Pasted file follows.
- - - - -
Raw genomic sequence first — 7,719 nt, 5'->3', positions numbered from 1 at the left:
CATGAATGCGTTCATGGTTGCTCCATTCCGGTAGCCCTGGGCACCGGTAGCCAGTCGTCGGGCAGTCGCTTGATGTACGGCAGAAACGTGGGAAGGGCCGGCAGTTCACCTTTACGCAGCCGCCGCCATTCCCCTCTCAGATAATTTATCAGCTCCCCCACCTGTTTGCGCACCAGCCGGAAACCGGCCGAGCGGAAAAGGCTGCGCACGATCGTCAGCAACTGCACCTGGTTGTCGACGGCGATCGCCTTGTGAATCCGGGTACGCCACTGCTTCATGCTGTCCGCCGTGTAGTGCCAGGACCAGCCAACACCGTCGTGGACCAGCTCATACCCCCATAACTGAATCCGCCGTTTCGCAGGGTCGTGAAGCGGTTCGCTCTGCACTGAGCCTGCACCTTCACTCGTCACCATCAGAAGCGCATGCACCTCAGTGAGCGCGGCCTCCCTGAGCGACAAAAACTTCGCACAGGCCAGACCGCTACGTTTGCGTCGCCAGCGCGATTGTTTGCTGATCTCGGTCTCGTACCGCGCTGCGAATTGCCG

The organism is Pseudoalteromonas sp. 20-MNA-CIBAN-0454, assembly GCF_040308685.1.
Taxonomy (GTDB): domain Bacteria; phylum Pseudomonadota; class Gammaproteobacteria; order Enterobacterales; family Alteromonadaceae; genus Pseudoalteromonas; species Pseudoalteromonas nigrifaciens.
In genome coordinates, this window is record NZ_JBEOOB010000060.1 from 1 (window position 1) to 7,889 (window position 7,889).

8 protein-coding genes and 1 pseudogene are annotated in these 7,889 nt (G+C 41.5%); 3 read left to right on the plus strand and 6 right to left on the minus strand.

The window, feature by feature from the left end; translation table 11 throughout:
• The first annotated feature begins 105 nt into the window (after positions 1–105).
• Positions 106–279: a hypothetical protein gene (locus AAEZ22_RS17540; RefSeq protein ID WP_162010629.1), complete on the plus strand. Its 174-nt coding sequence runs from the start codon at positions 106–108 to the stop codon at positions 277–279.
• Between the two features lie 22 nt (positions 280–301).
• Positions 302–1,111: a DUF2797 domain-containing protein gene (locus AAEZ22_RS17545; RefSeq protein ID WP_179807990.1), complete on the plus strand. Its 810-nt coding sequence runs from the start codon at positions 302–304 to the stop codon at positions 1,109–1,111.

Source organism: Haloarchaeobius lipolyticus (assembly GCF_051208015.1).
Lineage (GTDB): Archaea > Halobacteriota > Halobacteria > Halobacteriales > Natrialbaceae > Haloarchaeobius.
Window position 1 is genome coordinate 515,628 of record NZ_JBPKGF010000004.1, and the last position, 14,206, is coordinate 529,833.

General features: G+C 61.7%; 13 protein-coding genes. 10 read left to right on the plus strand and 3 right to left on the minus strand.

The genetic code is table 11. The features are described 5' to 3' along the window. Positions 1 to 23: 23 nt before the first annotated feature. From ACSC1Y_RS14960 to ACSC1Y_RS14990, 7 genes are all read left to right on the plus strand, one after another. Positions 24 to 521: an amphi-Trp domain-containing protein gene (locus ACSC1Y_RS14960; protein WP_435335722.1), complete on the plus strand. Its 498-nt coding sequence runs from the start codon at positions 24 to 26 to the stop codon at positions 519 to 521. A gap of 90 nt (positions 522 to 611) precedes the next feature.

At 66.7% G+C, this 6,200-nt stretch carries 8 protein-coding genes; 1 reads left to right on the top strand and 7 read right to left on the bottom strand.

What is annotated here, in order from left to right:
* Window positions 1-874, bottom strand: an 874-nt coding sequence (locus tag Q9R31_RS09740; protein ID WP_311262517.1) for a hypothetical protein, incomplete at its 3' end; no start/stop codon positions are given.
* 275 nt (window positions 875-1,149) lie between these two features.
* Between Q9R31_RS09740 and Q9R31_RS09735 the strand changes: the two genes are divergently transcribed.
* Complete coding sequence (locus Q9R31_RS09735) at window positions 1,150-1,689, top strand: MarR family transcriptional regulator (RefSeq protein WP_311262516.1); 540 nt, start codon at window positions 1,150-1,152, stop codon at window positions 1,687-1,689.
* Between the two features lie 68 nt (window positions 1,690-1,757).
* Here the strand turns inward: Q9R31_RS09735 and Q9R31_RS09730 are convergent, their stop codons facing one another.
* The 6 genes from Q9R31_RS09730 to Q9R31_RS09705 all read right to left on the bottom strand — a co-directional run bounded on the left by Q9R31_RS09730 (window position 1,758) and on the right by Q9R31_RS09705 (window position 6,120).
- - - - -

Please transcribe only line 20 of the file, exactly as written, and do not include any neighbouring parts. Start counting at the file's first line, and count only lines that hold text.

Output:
* 275 nt (window positions 875-1,149) lie between these two features.